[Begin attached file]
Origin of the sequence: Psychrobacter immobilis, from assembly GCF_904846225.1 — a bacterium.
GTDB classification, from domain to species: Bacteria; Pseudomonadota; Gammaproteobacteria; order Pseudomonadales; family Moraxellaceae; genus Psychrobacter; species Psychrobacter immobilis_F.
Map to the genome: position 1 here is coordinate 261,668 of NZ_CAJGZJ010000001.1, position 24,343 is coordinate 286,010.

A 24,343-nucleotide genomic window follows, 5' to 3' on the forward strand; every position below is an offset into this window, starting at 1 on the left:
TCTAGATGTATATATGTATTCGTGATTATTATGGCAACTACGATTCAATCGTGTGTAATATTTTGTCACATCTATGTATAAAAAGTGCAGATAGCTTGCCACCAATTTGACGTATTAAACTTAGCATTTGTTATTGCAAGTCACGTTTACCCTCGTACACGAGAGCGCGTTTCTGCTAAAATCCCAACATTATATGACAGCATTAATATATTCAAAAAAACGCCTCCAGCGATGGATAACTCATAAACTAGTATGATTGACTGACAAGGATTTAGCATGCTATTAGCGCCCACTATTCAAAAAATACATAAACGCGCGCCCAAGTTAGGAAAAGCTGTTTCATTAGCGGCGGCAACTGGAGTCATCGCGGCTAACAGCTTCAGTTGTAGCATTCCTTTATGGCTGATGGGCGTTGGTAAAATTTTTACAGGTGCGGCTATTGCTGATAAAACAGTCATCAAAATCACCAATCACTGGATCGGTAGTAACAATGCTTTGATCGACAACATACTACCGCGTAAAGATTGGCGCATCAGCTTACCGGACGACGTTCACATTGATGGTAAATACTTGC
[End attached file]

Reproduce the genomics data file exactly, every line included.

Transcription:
Origin of the sequence: Psychrobacter immobilis, from assembly GCF_904846225.1 — a bacterium.
GTDB classification, from domain to species: Bacteria; Pseudomonadota; Gammaproteobacteria; order Pseudomonadales; family Moraxellaceae; genus Psychrobacter; species Psychrobacter immobilis_F.
Map to the genome: position 1 here is coordinate 261,668 of NZ_CAJGZJ010000001.1, position 24,343 is coordinate 286,010.

A 24,343-nucleotide genomic window follows, 5' to 3' on the forward strand; every position below is an offset into this window, starting at 1 on the left:
TCTAGATGTATATATGTATTCGTGATTATTATGGCAACTACGATTCAATCGTGTGTAATATTTTGTCACATCTATGTATAAAAAGTGCAGATAGCTTGCCACCAATTTGACGTATTAAACTTAGCATTTGTTATTGCAAGTCACGTTTACCCTCGTACACGAGAGCGCGTTTCTGCTAAAATCCCAACATTATATGACAGCATTAATATATTCAAAAAAACGCCTCCAGCGATGGATAACTCATAAACTAGTATGATTGACTGACAAGGATTTAGCATGCTATTAGCGCCCACTATTCAAAAAATACATAAACGCGCGCCCAAGTTAGGAAAAGCTGTTTCATTAGCGGCGGCAACTGGAGTCATCGCGGCTAACAGCTTCAGTTGTAGCATTCCTTTATGGCTGATGGGCGTTGGTAAAATTTTTACAGGTGCGGCTATTGCTGATAAAACAGTCATCAAAATCACCAATCACTGGATCGGTAGTAACAATGCTTTGATCGACAACATACTACCGCGTAAAGATTGGCGCATCAGCTTACCGGACGACGTTCACATTGATGGTAAATACTTGC